Full Spectrum by Adam Rogers

Yesterday my review of Adam Rogers’ fabulous book, Full Spectrum: How the Science of Color Made Us Modern, was one sentence from completion. I had shared the span of history, biology, geology, commerce, physics, light, and more that he wove together in his exploration of color.  I had written about the other books about color on my shelf: Catherine McKinley’s  Indigo in which she traces this marvelous color from the dye pots of ancient Africa to the runways of 21st century Fashion Week and Simon Garfield’s delightful Mauve, the accidental invention of which by 18-year-old chemist William Perkins in 1856 gave way to mass-production of color by marrying chemistry and chroma. 

I’d written about Rogers’ clarity in explaining complex theories and even more complex science and how he managed to edge in humor as well.  He called the brain “think-meat” and offered up sentences such as, “The oscillation between seeing and learning is a steady hum in the background of human history.” There was also this sentence which I offer you the next time you are at a coktail party (remember those?) and want to impress: “A material’s refractive index is the ratio of speed of light in a vaccuum to speed of light as it moves through that material.”  I wrote how Full Spectrum arrived full of mystery. A deliver from Amazon with no note from the sender.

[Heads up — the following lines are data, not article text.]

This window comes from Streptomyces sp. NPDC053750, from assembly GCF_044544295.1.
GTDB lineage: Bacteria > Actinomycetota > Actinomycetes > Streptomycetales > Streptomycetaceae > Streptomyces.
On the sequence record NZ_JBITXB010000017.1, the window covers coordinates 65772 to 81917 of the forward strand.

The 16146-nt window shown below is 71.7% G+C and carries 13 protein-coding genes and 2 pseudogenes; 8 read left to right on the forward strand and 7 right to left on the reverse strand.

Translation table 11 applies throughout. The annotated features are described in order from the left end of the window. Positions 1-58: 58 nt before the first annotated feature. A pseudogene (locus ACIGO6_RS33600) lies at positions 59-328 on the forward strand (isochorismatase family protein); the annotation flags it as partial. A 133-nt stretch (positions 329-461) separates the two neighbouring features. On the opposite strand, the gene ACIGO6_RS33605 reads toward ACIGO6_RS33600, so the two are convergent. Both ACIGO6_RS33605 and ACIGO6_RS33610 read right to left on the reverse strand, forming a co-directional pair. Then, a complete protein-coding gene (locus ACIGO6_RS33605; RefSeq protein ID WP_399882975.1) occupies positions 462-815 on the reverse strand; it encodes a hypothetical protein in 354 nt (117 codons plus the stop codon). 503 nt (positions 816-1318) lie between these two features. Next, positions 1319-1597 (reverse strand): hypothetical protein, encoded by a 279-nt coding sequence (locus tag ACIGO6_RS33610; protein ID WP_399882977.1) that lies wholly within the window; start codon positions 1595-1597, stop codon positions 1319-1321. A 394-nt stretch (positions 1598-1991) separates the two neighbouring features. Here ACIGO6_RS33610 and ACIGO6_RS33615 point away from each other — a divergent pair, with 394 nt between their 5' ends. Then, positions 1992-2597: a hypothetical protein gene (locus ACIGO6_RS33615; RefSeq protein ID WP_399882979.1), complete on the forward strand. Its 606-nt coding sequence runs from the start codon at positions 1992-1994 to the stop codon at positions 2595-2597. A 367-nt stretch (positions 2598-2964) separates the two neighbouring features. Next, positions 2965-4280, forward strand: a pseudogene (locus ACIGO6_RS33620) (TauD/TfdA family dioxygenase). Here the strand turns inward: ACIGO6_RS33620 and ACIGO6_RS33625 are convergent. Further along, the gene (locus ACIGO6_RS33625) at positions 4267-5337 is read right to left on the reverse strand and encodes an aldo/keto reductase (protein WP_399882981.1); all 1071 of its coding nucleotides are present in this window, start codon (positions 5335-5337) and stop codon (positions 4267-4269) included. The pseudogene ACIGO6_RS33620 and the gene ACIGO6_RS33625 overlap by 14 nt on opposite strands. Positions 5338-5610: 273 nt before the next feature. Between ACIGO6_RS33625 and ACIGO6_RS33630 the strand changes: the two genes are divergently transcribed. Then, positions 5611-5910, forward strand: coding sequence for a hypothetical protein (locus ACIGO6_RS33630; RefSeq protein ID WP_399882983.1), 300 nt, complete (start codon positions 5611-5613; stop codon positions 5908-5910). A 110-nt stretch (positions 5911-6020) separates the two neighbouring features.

You know where this is going, don’t you? One sentence from completion my review fell victin to that sickening sleight of hand we all know too well. My review disappeared. Into the ether, over the rainbow, off the canvas for evermore.  So instead, I give you what Rogers says of Full Spectrum: “This book will roughtly folloiw the back-and-forth of color beetween — to be reductionistbout it — physics and mind.”  It is not a fast read, but it is a fascinating one.

 

PS Turns out my son saw a review of the book and thought I’d enjoy it. He was spot on.

PSS Also turns out that back in June I had tucked away in my “To Read” file a WSJ review of Full Spectrum. I love it that my son and I remain on the same wavelength.